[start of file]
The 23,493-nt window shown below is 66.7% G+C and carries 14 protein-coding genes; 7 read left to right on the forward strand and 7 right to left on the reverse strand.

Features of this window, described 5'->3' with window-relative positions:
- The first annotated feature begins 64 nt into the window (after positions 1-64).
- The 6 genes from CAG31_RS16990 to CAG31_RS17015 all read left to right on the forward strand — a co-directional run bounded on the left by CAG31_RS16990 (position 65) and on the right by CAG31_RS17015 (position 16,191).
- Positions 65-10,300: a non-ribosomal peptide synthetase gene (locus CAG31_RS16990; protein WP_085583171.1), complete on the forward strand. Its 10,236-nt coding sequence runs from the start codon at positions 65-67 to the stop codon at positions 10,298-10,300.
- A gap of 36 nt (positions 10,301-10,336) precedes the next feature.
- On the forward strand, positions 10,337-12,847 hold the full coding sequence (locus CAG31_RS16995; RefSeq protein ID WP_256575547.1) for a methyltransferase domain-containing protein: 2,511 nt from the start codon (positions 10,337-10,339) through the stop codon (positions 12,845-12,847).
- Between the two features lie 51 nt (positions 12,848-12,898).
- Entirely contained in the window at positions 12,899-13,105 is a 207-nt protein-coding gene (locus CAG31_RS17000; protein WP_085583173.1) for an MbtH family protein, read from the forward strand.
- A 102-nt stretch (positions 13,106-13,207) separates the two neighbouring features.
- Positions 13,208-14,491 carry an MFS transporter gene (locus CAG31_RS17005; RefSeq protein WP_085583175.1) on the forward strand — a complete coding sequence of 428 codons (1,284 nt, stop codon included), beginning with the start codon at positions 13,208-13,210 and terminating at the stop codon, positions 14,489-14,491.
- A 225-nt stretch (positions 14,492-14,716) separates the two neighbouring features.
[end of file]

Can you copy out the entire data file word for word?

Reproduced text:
The 23,493-nt window shown below is 66.7% G+C and carries 14 protein-coding genes; 7 read left to right on the forward strand and 7 right to left on the reverse strand.

Features of this window, described 5'->3' with window-relative positions:
- The first annotated feature begins 64 nt into the window (after positions 1-64).
- The 6 genes from CAG31_RS16990 to CAG31_RS17015 all read left to right on the forward strand — a co-directional run bounded on the left by CAG31_RS16990 (position 65) and on the right by CAG31_RS17015 (position 16,191).
- Positions 65-10,300: a non-ribosomal peptide synthetase gene (locus CAG31_RS16990; protein WP_085583171.1), complete on the forward strand. Its 10,236-nt coding sequence runs from the start codon at positions 65-67 to the stop codon at positions 10,298-10,300.
- A gap of 36 nt (positions 10,301-10,336) precedes the next feature.
- On the forward strand, positions 10,337-12,847 hold the full coding sequence (locus CAG31_RS16995; RefSeq protein ID WP_256575547.1) for a methyltransferase domain-containing protein: 2,511 nt from the start codon (positions 10,337-10,339) through the stop codon (positions 12,845-12,847).
- Between the two features lie 51 nt (positions 12,848-12,898).
- Entirely contained in the window at positions 12,899-13,105 is a 207-nt protein-coding gene (locus CAG31_RS17000; protein WP_085583173.1) for an MbtH family protein, read from the forward strand.
- A 102-nt stretch (positions 13,106-13,207) separates the two neighbouring features.
- Positions 13,208-14,491 carry an MFS transporter gene (locus CAG31_RS17005; RefSeq protein WP_085583175.1) on the forward strand — a complete coding sequence of 428 codons (1,284 nt, stop codon included), beginning with the start codon at positions 13,208-13,210 and terminating at the stop codon, positions 14,489-14,491.
- A 225-nt stretch (positions 14,492-14,716) separates the two neighbouring features.